Washington Post Foreign Service
October 10, 2002

In Cuban Depths, Atlantis or Anomaly?
Images of Massive Stones 2,000 Feet Below Surface Fuel
Scientific Speculation

                   By Kevin Sullivan
                   Thursday; Page A25

                   HAVANA -- The images appear
                   slowly on the video screen, like
                   ghosts from the ocean floor. The
                   videotape, made by an unmanned
                   submarine, shows massive stones in
                   oddly symmetrical square and
                   pyramid shapes in the deep-sea

                   Sonar images taken from a research ship 2,000 feet above are even more
                   puzzling. They show that the smooth, white stones are laid out in a geometric
                   pattern. The images look like fragments of a city, in a place where nothing
                   man-made should exist, spanning nearly eight square miles of a deep-ocean
                   plain off Cuba's western tip.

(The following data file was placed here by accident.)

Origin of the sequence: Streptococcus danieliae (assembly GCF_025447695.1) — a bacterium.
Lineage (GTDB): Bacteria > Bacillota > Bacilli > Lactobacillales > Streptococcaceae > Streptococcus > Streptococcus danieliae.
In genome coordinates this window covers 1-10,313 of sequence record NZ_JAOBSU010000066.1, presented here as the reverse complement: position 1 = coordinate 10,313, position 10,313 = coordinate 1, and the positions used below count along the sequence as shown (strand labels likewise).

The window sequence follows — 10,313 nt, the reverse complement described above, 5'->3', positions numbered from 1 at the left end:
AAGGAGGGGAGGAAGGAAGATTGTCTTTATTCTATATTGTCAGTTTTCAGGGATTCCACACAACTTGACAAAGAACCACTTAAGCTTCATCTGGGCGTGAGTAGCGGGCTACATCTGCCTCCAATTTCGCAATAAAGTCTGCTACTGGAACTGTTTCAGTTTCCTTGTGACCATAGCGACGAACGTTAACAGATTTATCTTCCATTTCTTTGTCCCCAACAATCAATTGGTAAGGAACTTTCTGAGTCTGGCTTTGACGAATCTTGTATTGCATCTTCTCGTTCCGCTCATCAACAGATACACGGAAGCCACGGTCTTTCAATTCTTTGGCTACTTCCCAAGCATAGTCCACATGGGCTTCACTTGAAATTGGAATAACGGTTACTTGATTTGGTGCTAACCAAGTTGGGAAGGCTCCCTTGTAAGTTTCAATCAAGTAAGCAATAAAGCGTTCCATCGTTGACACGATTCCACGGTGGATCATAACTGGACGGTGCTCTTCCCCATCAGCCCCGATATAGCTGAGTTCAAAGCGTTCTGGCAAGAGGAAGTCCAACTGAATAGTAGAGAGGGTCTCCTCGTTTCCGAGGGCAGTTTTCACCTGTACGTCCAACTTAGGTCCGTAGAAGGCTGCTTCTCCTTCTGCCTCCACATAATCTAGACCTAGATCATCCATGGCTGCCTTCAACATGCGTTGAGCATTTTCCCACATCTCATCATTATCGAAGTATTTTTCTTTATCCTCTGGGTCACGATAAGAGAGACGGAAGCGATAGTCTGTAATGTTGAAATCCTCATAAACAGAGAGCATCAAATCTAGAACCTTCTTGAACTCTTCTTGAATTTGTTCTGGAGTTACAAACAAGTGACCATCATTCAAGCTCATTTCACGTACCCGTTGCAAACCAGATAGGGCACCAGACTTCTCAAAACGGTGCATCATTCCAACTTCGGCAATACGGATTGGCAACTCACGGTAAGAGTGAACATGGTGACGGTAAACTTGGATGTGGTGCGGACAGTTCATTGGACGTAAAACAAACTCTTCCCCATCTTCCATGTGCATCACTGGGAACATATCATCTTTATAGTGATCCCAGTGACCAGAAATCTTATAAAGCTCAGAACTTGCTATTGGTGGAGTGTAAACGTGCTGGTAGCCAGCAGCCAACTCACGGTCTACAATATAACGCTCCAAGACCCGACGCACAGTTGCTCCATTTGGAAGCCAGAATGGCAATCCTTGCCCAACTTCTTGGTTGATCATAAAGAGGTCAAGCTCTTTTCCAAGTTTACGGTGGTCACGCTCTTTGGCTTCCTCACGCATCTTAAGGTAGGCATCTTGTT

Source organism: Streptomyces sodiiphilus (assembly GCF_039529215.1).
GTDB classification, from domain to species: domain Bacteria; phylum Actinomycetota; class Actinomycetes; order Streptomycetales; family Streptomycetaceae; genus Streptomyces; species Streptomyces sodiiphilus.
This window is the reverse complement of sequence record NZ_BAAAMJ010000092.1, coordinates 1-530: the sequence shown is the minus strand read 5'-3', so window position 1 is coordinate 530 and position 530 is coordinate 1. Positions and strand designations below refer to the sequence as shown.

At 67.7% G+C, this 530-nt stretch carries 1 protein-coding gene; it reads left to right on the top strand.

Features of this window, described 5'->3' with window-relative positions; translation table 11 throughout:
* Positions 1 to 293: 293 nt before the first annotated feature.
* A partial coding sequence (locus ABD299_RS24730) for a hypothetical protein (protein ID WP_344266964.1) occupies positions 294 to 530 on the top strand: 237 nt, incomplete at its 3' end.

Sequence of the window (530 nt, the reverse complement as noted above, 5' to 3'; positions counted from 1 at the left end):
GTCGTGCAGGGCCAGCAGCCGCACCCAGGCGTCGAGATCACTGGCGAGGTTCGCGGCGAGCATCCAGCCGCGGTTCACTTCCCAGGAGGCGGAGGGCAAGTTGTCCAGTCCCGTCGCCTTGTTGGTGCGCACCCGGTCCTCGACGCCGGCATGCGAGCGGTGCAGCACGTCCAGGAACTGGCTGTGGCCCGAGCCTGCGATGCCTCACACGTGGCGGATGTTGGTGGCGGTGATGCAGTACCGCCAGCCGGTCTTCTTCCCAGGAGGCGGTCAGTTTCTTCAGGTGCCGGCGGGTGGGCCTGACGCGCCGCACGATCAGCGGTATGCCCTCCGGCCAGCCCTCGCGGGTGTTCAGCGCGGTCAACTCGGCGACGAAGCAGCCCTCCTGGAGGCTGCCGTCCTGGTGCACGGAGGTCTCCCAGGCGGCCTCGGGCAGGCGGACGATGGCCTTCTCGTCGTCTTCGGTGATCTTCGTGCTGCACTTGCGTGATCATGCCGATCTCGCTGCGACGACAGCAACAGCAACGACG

"What we have here is a mystery," said Paul Weinzweig, of Advanced Digital
                   Communications (ADC), a Canadian company that is mapping the ocean
                   bottom of Cuba's territorial waters under contract with the government of
                   President Fidel Castro.

                   "Nature couldn't have built anything so symmetrical," Weinzweig said, running
                   his finger over sonar printouts aboard his ship, tied up at a wharf in Havana
                   harbor. "This isn't natural, but we don't know what it is."

                   The company's main mission is to hunt for shipwrecks filled with gold and
                   jewels, and to locate potentially lucrative oil and natural gas reserves in deep
                   water that Cuba does not have the means to explore.

                   Treasure hunting has become a growth industry in recent years as technology
                   has improved, allowing more precise exploration and easier recovery from
                   deeper ocean sites. Advanced Digital operates from the Ulises, a 260-foot
                   trawler that was converted to a research vessel for Castro's government by
                   the late French oceanographer Jacques Cousteau.

                   Since they began exploration three years ago with sophisticated side-scan